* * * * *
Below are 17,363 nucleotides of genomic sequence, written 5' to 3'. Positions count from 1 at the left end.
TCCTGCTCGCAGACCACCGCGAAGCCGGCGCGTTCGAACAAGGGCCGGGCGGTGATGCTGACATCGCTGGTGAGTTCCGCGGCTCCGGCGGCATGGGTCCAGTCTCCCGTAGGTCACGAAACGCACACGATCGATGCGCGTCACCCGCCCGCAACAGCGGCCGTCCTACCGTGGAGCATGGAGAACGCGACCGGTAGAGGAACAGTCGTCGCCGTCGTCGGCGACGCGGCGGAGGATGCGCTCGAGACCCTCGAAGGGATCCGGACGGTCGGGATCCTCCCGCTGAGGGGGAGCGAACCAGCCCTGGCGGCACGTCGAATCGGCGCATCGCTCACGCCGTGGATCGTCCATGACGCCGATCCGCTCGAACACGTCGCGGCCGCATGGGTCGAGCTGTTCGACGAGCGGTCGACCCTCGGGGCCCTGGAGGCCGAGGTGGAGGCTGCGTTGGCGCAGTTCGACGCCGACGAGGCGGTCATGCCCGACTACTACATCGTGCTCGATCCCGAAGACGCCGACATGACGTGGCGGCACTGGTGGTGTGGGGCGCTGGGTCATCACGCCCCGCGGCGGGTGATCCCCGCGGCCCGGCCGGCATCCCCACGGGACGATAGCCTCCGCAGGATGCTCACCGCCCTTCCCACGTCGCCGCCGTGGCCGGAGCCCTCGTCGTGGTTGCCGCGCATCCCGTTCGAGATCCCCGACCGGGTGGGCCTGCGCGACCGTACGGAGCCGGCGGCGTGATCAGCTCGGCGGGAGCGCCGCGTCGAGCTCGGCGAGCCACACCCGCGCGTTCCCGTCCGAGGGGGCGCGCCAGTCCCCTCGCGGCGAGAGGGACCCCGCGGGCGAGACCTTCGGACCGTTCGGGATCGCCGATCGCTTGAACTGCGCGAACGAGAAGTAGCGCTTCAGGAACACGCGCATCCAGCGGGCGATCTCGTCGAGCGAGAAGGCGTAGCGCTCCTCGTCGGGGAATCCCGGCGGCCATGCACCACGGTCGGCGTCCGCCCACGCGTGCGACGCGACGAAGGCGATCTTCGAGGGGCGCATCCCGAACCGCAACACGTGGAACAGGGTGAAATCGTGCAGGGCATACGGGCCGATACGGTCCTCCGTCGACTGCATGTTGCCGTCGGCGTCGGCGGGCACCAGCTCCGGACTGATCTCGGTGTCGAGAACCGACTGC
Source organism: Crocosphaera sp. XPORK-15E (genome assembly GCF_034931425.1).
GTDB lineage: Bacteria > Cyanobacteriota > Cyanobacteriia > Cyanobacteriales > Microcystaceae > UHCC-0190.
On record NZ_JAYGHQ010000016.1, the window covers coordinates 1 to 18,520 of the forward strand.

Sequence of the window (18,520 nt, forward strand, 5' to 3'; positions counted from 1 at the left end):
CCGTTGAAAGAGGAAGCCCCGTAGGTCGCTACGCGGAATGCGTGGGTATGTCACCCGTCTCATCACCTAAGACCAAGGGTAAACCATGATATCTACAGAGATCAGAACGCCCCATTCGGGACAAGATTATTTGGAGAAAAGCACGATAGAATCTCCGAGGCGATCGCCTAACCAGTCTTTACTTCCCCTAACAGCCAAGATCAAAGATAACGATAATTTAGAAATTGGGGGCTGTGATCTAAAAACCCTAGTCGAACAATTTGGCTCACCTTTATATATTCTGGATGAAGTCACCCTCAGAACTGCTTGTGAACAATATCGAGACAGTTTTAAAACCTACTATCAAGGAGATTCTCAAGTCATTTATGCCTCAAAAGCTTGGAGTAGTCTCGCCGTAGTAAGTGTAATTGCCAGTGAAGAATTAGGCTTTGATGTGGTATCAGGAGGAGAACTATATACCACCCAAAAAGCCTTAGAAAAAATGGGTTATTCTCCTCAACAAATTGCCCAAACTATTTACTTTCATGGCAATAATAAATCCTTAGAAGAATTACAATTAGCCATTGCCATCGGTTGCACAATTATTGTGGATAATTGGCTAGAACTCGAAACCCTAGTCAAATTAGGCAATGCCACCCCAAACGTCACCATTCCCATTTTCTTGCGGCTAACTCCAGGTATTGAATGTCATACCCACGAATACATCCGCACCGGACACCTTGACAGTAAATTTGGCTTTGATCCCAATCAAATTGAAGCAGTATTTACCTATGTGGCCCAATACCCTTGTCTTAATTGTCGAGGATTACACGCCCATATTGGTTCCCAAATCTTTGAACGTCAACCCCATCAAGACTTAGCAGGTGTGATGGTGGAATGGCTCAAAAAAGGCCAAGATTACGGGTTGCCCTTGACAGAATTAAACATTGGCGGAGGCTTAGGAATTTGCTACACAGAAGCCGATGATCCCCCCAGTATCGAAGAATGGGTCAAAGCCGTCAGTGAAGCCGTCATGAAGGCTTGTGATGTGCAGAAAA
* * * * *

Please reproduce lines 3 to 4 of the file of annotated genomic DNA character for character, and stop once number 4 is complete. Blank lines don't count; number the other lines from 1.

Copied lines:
Source organism: Crocosphaera sp. XPORK-15E (genome assembly GCF_034931425.1).
GTDB lineage: Bacteria > Cyanobacteriota > Cyanobacteriia > Cyanobacteriales > Microcystaceae > UHCC-0190.